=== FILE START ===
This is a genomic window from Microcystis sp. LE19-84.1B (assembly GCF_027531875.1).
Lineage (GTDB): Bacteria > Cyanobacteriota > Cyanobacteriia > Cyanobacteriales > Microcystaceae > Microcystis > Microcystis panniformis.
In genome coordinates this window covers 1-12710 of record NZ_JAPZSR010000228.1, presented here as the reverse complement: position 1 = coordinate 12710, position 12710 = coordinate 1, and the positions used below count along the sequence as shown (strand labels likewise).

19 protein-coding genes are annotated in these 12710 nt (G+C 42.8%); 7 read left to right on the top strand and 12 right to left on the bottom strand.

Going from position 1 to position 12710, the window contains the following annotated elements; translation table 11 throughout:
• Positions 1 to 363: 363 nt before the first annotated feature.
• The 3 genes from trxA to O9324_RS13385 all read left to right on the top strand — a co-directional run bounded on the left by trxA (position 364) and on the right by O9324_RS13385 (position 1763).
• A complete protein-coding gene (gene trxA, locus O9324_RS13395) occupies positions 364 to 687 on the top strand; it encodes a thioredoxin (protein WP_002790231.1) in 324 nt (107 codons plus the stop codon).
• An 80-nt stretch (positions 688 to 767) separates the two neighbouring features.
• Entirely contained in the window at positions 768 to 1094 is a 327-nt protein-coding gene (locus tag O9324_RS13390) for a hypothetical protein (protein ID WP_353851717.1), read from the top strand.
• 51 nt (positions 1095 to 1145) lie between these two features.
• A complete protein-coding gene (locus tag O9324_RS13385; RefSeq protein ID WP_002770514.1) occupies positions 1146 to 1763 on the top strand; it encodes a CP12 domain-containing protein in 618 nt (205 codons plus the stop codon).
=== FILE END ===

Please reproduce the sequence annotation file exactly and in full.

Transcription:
This is a genomic window from Microcystis sp. LE19-84.1B (assembly GCF_027531875.1).
Lineage (GTDB): Bacteria > Cyanobacteriota > Cyanobacteriia > Cyanobacteriales > Microcystaceae > Microcystis > Microcystis panniformis.
In genome coordinates this window covers 1-12710 of record NZ_JAPZSR010000228.1, presented here as the reverse complement: position 1 = coordinate 12710, position 12710 = coordinate 1, and the positions used below count along the sequence as shown (strand labels likewise).

19 protein-coding genes are annotated in these 12710 nt (G+C 42.8%); 7 read left to right on the top strand and 12 right to left on the bottom strand.

Going from position 1 to position 12710, the window contains the following annotated elements; translation table 11 throughout:
• Positions 1 to 363: 363 nt before the first annotated feature.
• The 3 genes from trxA to O9324_RS13385 all read left to right on the top strand — a co-directional run bounded on the left by trxA (position 364) and on the right by O9324_RS13385 (position 1763).
• A complete protein-coding gene (gene trxA, locus O9324_RS13395) occupies positions 364 to 687 on the top strand; it encodes a thioredoxin (protein WP_002790231.1) in 324 nt (107 codons plus the stop codon).
• An 80-nt stretch (positions 688 to 767) separates the two neighbouring features.
• Entirely contained in the window at positions 768 to 1094 is a 327-nt protein-coding gene (locus tag O9324_RS13390) for a hypothetical protein (protein ID WP_353851717.1), read from the top strand.
• 51 nt (positions 1095 to 1145) lie between these two features.
• A complete protein-coding gene (locus tag O9324_RS13385; RefSeq protein ID WP_002770514.1) occupies positions 1146 to 1763 on the top strand; it encodes a CP12 domain-containing protein in 618 nt (205 codons plus the stop codon).